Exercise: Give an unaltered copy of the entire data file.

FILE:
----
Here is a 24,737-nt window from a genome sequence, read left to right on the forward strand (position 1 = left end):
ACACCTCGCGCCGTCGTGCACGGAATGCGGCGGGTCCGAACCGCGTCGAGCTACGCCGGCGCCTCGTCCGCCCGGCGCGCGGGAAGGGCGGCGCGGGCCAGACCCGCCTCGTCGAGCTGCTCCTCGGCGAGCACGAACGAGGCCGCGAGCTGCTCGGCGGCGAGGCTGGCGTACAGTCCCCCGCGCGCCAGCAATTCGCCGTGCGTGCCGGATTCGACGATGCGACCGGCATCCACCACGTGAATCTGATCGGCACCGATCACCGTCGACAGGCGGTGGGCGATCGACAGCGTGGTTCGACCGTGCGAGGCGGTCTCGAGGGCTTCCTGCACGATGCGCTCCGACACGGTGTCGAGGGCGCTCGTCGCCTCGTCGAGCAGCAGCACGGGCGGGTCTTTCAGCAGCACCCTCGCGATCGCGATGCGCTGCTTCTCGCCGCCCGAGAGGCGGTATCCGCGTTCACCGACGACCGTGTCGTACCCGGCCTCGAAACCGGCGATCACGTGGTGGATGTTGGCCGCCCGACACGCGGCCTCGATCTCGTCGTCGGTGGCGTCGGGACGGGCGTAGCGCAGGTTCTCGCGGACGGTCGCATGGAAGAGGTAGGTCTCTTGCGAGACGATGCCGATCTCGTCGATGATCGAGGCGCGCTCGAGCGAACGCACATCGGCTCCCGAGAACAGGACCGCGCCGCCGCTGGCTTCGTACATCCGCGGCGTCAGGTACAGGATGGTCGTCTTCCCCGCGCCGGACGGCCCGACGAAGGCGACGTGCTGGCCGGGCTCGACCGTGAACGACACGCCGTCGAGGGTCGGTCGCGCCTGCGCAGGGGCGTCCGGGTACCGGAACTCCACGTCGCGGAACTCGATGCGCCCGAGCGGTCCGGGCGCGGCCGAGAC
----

Here is a 24,737-nt window from a genome sequence, read left to right on the forward strand (position 1 = left end):
ACACCTCGCGCCGTCGTGCACGGAATGCGGCGGGTCCGAACCGCGTCGAGCTACGCCGGCGCCTCGTCCGCCCGGCGCGCGGGAAGGGCGGCGCGGGCCAGACCCGCCTCGTCGAGCTGCTCCTCGGCGAGCACGAACGAGGCCGCGAGCTGCTCGGCGGCGAGGCTGGCGTACAGTCCCCCGCGCGCCAGCAATTCGCCGTGCGTGCCGGATTCGACGATGCGACCGGCATCCACCACGTGAATCTGATCGGCACCGATCACCGTCGACAGGCGGTGGGCGATCGACAGCGTGGTTCGACCGTGCGAGGCGGTCTCGAGGGCTTCCTGCACGATGCGCTCCGACACGGTGTCGAGGGCGCTCGTCGCCTCGTCGAGCAGCAGCACGGGCGGGTCTTTCAGCAGCACCCTCGCGATCGCGATGCGCTGCTTCTCGCCGCCCGAGAGGCGGTATCCGCGTTCACCGACGACCGTGTCGTACCCGGCCTCGAAACCGGCGATCACGTGGTGGATGTTGGCCGCCCGACACGCGGCCTCGATCTCGTCGTCGGTGGCGTCGGGACGGGCGTAGCGCAGGTTCTCGCGGACGGTCGCATGGAAGAGGTAGGTCTCTTGCGAGACGATGCCGATCTCGTCGATGATCGAGGCGCGCTCGAGCGAACGCACATCGGCTCCCGAGAACAGGACCGCGCCGCCGCTGGCTTCGTACATCCGCGGCGTCAGGTACAGGATGGTCGTCTTCCCCGCGCCGGACGGCCCGACGAAGGCGACGTGCTGGCCGGGCTCGACCGTGAACGACACGCCGTCGAGGGTCGGTCGCGCCTGCGCAGGGGCGTCCGGGTACCGGAACTCCACGTCGCGGAACTCGATGCGCCCGAGCGGTCCGGGCGCGGCCGAGAC